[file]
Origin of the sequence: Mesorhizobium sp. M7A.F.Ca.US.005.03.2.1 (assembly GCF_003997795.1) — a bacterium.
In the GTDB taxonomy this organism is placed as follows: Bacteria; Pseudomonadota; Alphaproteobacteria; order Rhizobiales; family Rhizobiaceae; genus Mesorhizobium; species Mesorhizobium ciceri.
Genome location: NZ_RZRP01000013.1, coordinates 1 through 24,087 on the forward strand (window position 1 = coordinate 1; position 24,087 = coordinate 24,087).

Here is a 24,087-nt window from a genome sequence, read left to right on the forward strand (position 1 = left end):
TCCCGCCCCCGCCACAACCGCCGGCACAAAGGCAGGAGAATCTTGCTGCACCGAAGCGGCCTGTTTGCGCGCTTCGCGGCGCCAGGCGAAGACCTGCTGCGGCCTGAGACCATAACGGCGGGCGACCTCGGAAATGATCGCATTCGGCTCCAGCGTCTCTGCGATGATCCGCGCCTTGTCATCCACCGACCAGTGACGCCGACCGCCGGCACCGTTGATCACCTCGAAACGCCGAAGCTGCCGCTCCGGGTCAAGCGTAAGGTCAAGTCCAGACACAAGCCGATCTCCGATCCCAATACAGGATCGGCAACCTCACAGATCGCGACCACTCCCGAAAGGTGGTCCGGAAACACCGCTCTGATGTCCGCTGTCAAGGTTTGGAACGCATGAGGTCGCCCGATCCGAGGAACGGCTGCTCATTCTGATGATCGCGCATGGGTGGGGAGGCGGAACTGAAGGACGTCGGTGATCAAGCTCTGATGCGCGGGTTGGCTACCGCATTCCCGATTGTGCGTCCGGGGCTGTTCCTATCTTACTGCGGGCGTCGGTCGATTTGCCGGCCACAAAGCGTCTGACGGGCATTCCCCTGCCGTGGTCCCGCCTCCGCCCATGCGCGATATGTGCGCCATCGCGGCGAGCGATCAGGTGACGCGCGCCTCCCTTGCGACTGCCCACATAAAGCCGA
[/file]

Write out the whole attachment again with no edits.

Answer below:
Origin of the sequence: Mesorhizobium sp. M7A.F.Ca.US.005.03.2.1 (assembly GCF_003997795.1) — a bacterium.
In the GTDB taxonomy this organism is placed as follows: Bacteria; Pseudomonadota; Alphaproteobacteria; order Rhizobiales; family Rhizobiaceae; genus Mesorhizobium; species Mesorhizobium ciceri.
Genome location: NZ_RZRP01000013.1, coordinates 1 through 24,087 on the forward strand (window position 1 = coordinate 1; position 24,087 = coordinate 24,087).

Here is a 24,087-nt window from a genome sequence, read left to right on the forward strand (position 1 = left end):
TCCCGCCCCCGCCACAACCGCCGGCACAAAGGCAGGAGAATCTTGCTGCACCGAAGCGGCCTGTTTGCGCGCTTCGCGGCGCCAGGCGAAGACCTGCTGCGGCCTGAGACCATAACGGCGGGCGACCTCGGAAATGATCGCATTCGGCTCCAGCGTCTCTGCGATGATCCGCGCCTTGTCATCCACCGACCAGTGACGCCGACCGCCGGCACCGTTGATCACCTCGAAACGCCGAAGCTGCCGCTCCGGGTCAAGCGTAAGGTCAAGTCCAGACACAAGCCGATCTCCGATCCCAATACAGGATCGGCAACCTCACAGATCGCGACCACTCCCGAAAGGTGGTCCGGAAACACCGCTCTGATGTCCGCTGTCAAGGTTTGGAACGCATGAGGTCGCCCGATCCGAGGAACGGCTGCTCATTCTGATGATCGCGCATGGGTGGGGAGGCGGAACTGAAGGACGTCGGTGATCAAGCTCTGATGCGCGGGTTGGCTACCGCATTCCCGATTGTGCGTCCGGGGCTGTTCCTATCTTACTGCGGGCGTCGGTCGATTTGCCGGCCACAAAGCGTCTGACGGGCATTCCCCTGCCGTGGTCCCGCCTCCGCCCATGCGCGATATGTGCGCCATCGCGGCGAGCGATCAGGTGACGCGCGCCTCCCTTGCGACTGCCCACATAAAGCCGA